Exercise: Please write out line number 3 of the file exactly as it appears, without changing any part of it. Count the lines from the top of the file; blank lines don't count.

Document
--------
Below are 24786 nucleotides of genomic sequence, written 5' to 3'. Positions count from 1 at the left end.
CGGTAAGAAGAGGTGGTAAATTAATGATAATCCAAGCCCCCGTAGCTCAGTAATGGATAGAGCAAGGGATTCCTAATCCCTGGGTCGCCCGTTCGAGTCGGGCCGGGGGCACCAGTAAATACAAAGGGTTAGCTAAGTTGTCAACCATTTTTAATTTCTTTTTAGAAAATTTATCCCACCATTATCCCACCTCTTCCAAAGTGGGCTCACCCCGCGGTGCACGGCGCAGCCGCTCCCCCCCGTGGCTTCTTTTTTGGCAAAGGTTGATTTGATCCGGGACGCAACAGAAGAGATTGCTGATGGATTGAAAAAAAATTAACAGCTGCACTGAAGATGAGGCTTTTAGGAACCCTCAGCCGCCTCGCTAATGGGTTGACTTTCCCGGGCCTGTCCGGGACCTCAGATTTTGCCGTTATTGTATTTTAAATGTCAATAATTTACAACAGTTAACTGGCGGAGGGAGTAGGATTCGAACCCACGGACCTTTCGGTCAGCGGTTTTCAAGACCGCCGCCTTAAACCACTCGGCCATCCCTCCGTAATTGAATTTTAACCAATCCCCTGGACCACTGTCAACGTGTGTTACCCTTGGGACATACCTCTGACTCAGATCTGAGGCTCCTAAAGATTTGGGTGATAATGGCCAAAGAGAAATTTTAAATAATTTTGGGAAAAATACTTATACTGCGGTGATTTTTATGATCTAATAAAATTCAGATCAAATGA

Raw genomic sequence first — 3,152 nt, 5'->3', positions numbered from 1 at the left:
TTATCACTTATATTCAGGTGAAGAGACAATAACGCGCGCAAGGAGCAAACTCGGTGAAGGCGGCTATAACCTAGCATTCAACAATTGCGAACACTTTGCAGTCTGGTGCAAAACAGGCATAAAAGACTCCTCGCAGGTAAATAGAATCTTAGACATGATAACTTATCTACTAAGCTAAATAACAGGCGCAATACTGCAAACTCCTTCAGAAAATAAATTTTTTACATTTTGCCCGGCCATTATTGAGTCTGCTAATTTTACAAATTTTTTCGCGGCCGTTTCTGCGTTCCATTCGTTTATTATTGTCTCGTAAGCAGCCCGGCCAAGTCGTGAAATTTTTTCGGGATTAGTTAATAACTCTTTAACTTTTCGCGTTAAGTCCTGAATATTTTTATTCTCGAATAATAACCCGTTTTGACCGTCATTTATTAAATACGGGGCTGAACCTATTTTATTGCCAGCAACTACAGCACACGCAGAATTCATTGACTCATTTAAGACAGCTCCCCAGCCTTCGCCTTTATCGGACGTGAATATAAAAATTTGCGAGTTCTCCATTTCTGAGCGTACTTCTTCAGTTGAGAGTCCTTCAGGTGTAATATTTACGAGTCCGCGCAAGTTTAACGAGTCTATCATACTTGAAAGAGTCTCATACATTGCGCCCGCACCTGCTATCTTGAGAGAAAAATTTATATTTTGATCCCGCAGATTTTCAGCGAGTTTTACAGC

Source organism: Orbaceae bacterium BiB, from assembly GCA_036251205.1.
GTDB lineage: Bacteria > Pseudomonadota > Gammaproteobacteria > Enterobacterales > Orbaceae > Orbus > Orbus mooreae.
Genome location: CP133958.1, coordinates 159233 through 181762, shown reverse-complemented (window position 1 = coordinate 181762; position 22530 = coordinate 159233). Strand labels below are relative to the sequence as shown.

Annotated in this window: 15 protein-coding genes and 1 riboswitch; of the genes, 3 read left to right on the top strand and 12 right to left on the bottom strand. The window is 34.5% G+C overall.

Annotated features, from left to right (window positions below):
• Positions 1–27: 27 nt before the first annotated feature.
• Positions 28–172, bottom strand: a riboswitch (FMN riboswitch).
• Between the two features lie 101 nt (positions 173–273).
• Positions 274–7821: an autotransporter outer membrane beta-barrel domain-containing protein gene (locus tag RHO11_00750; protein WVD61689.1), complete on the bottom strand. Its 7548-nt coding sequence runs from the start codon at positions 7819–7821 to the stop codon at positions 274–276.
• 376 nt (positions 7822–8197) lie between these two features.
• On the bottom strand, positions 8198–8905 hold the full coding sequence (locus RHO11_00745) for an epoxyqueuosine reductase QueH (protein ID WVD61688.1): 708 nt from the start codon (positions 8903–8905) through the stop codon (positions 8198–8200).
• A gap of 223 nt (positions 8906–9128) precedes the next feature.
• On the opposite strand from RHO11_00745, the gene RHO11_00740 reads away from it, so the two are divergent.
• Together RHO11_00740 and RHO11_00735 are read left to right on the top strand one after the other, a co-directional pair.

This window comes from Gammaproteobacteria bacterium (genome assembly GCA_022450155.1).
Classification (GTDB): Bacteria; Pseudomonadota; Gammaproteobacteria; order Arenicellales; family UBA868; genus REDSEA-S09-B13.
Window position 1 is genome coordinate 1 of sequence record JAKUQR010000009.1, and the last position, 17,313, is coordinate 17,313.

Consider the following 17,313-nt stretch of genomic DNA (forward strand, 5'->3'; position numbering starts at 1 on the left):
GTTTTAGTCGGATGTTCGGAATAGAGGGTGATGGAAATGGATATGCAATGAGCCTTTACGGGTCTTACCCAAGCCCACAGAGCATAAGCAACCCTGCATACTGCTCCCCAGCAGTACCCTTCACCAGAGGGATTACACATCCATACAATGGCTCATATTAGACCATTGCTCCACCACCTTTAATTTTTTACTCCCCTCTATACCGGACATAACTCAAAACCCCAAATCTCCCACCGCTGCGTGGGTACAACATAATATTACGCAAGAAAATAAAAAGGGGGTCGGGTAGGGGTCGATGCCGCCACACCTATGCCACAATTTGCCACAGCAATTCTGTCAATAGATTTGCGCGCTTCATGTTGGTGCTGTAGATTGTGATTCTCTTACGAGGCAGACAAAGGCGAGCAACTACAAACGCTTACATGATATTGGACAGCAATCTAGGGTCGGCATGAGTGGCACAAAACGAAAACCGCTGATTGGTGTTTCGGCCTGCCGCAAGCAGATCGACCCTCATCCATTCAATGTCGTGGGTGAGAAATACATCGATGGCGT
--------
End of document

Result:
Raw genomic sequence first — 3,152 nt, 5'->3', positions numbered from 1 at the left: